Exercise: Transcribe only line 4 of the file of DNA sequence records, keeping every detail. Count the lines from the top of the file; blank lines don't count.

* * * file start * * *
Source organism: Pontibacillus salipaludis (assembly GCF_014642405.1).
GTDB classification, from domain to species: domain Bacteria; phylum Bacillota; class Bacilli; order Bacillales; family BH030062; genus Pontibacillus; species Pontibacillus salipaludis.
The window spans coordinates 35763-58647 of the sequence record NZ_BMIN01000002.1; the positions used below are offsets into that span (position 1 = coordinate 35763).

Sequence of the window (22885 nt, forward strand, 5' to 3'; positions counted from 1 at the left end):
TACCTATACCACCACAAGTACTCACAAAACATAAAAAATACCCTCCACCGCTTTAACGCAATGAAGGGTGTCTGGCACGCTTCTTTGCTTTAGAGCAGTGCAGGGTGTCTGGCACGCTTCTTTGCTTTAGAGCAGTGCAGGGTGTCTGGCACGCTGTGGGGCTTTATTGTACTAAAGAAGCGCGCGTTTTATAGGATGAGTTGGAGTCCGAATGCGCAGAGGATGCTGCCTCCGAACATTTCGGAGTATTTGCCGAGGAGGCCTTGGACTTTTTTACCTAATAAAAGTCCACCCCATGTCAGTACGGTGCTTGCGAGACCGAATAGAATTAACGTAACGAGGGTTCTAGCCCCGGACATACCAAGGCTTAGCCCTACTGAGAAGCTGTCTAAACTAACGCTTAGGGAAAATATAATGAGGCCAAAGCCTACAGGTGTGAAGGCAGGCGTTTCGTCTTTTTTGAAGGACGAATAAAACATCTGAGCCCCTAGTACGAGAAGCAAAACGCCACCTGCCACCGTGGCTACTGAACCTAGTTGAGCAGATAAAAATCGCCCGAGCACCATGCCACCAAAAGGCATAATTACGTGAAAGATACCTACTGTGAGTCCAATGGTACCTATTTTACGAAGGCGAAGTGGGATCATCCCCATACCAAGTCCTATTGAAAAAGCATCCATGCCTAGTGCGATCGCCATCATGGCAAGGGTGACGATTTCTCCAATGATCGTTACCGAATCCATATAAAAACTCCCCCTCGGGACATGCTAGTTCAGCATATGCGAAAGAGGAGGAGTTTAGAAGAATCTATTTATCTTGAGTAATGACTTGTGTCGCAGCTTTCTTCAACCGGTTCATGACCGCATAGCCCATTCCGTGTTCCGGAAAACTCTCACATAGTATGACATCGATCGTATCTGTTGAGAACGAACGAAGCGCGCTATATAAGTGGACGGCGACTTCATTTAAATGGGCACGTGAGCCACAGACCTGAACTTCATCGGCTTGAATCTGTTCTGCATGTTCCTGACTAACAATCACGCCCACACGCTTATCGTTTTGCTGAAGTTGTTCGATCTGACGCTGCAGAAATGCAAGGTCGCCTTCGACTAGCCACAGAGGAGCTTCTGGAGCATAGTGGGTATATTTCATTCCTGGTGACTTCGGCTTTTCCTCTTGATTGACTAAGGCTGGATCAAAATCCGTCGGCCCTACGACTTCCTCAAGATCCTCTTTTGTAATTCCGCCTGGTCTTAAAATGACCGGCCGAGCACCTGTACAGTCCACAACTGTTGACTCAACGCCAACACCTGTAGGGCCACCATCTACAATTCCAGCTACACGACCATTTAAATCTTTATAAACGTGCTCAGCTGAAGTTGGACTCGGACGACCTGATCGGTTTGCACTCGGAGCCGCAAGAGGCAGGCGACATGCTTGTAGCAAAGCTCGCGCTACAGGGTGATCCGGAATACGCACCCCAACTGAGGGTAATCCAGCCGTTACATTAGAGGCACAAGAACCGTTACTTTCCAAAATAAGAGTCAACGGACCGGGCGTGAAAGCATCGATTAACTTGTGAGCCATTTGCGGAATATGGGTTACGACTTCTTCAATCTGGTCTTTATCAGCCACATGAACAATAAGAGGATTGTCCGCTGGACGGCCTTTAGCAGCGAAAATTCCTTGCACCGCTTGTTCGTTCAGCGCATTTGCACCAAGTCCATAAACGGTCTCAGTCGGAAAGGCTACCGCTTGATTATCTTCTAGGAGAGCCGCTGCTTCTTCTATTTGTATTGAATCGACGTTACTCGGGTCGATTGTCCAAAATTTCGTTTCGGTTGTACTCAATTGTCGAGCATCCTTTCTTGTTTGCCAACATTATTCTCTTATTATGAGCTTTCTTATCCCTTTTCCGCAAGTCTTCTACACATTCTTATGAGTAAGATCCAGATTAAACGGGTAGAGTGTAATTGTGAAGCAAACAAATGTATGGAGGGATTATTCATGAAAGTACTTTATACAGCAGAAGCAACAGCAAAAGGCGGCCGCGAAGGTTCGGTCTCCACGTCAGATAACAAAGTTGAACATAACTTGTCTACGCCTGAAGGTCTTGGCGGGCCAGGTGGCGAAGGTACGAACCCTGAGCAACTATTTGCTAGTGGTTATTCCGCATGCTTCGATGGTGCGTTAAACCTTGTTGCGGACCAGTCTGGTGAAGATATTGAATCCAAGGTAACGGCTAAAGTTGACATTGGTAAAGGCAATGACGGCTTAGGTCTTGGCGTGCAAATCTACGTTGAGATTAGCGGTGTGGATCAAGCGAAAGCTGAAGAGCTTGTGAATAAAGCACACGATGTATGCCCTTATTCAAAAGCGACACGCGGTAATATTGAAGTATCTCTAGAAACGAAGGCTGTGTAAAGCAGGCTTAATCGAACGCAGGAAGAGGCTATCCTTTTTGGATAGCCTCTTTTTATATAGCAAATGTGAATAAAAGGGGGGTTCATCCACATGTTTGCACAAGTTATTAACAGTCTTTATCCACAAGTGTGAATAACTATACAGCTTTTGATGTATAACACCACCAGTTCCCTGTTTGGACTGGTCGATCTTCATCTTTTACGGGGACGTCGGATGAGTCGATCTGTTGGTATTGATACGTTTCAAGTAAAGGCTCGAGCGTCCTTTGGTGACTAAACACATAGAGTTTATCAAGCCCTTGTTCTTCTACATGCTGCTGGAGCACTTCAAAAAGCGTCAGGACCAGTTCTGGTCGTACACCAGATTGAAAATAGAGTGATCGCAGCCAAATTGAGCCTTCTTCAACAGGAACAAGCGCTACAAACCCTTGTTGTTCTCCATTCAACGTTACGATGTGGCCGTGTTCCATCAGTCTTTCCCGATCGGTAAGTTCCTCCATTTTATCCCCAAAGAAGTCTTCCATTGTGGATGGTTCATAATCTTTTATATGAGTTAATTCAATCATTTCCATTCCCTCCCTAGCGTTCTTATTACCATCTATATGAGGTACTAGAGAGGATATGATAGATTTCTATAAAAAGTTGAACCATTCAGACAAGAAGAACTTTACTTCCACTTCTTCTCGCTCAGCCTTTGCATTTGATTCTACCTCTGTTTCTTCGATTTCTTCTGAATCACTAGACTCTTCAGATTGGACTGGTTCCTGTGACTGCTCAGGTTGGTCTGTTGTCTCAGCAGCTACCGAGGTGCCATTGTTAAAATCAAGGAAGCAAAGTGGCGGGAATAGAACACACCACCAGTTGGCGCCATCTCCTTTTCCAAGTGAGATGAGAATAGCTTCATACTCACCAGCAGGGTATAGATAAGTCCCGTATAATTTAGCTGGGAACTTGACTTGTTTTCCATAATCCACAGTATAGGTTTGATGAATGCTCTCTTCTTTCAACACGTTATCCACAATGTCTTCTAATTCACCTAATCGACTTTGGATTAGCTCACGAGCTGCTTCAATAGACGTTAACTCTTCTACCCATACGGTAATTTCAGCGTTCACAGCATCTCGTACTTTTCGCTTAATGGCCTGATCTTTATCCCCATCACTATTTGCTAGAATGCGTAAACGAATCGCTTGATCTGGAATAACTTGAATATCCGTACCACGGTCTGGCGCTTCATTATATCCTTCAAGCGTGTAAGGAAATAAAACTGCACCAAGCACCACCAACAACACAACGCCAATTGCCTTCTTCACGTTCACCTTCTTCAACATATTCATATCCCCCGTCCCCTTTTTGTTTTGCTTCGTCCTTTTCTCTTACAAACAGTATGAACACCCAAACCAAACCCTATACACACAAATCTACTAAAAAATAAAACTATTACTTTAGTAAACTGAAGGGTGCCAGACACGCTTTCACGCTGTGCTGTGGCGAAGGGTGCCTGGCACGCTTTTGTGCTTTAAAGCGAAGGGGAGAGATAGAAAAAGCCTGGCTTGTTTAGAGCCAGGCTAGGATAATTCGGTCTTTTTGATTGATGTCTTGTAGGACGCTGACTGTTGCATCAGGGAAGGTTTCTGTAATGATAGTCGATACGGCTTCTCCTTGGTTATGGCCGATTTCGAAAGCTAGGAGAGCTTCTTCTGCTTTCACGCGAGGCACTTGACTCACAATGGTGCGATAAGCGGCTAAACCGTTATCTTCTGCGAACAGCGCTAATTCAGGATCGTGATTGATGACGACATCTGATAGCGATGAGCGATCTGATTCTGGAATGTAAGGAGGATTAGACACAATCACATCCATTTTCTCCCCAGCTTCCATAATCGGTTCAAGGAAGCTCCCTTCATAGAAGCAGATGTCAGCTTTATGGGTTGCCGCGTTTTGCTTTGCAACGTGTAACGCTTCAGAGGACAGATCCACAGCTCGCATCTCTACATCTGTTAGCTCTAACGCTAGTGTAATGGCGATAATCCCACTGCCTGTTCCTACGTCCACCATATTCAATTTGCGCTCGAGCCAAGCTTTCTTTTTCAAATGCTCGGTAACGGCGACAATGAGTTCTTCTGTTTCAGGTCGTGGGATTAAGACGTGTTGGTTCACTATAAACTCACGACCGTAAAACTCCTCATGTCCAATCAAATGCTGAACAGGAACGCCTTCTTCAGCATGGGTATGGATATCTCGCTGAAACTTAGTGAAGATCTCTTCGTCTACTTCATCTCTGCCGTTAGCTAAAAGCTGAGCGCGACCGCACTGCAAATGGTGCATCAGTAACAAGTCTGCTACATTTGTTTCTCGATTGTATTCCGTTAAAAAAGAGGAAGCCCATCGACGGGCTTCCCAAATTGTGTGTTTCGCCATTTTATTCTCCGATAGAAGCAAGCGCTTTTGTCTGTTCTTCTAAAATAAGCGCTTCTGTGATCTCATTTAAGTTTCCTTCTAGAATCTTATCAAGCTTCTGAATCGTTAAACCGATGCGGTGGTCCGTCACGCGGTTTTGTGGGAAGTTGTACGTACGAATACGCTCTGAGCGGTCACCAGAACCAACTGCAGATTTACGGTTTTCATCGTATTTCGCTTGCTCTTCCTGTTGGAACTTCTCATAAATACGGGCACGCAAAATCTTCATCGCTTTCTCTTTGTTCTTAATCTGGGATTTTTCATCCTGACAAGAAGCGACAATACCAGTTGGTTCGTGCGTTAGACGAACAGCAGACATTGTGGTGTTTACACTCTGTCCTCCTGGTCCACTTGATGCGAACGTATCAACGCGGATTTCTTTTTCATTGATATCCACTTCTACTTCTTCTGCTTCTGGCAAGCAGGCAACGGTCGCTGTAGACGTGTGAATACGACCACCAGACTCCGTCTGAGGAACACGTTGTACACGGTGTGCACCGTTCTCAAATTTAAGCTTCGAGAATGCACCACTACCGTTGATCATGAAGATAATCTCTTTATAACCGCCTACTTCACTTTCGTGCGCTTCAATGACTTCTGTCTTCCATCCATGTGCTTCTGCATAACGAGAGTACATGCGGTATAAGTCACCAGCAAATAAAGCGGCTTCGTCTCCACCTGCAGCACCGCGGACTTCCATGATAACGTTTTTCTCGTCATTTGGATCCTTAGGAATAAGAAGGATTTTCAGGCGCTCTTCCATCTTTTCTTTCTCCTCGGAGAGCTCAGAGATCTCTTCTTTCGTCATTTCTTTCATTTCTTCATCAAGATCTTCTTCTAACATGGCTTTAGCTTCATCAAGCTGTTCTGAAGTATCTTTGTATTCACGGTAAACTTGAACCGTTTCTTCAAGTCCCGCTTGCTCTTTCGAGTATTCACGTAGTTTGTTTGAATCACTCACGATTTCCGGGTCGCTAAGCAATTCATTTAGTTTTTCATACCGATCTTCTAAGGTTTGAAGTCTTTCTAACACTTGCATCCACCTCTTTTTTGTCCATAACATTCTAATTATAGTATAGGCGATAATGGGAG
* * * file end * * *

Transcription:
Sequence of the window (22885 nt, forward strand, 5' to 3'; positions counted from 1 at the left end):